About forty minutes after this picture was taken (right, the shot of a statue of a man in a “heil”-like pose), something dire occurred.
My iPhone was lifted out of my bag, never to be returned. Or found.
I have told this story several times since that day, and I usually tell it the same way.
During one rare window when — though not completely alone — I still was not accompanied by a local tour guide, I had no sooner dropped my iPhone into a zippered slot in the front of the crossbody handbag I wore close to my side and was just ready to zip it back up — pffft, just like that, the bag felt the slightest mite lighter, thanks to an agile thief with the sleightest of hand.
Now, as I’ve said elsewhere on this blog, I have long lived in an urban environment known for crowds. I have also traveled to foreign cities on various continents. I am no stranger to pickpockets and other petty crimes that occur in large crowded metropolises where anyone can become a victim of opportunity if not on high alert. In fact, no fewer (and perhaps surprisingly, no more) than three times have I had my wallet stolen right out of my backpack or handbag: Twice in New York City (a shoe store and a pizza joint), and once in a Paris pub.
I’m not surprised it happened any of those times. I was off guard, not paying attention, engrossed in some other activity, a conversation or something.
This day, however, was different: I had even felt a strangely close brush past me several times leading up to the event, something I only noticed in context, in hindsight. I was on high alert. It was a crowded section of Cape Town, with market vendors selling their wares. I was aware of strangers too close, held my bag tight to my side, protected my wallet, made sure not to put anything in a back pocket. But I was protecting the wrong loot against a bandit who was too skilled at his trade (and, I think, was operating in a pair).
All of which is to say that the thief who absconded with my iPhone 5S quite justifiably deserved it. Like a hard-won prize.
In the moment it happened, I panicked. I looked around. I confronted a couple of vendors at the street market where it happened. Surely they had seen something and were staying mum. I even asked a “safety officer” who was wearing some official-looking type of orange vest, and he pointed me toward the police station to report it a few blocks away (which I did, a futile exercise).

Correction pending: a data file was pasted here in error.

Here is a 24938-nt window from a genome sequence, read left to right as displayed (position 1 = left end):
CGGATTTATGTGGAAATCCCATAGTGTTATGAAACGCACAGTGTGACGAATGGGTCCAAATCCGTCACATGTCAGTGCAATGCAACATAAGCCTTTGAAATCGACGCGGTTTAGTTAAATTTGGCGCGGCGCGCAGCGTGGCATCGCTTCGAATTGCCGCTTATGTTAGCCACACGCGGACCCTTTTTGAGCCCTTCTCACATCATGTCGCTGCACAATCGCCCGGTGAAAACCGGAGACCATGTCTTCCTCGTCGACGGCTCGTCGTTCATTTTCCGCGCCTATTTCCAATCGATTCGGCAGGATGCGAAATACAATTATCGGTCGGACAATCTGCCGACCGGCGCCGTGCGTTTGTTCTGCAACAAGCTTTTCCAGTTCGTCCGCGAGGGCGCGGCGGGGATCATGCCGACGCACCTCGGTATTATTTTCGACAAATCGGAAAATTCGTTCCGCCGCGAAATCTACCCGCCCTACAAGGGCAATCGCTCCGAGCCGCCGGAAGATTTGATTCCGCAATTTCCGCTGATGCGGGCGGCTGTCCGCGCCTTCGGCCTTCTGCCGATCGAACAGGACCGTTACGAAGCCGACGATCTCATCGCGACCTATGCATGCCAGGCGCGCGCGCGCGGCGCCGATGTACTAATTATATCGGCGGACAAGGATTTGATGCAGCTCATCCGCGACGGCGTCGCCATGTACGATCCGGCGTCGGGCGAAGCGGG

Ultimately, after racing all over that area, visiting cell phone “re-sellers,” and scanning the area for guilty-looking parties and reeling from thoughts of the irretrievable and un-backed-up contents of my phone (mainly the two thousand or so photos and a multitude of notes and lists and writings), I let myself be devastated for about 24 hours (okay, maybe a tiny bit more), and contacted my service provider, who happily informed me that I qualified for a free phone upgrade, and eventually started looking ahead to the new phone that would be waiting for me when I arrived home a week later, the following Saturday.
Ultimately, I just chalked it up to being part of the “vacation experience.” There was far too much to love about this beautiful country and its people to get dragged down by one bum circumstance.
This fellow in the “heil”-like pose, by the way, is Cecil John Rhodes, the British imperialist who took over large swaths of African land and named portions of it after himself (Rhodesia, now Zimbabwe, for instance), until 1980 when his name faded into the distant past.
Sort of like the loot a thief makes off with.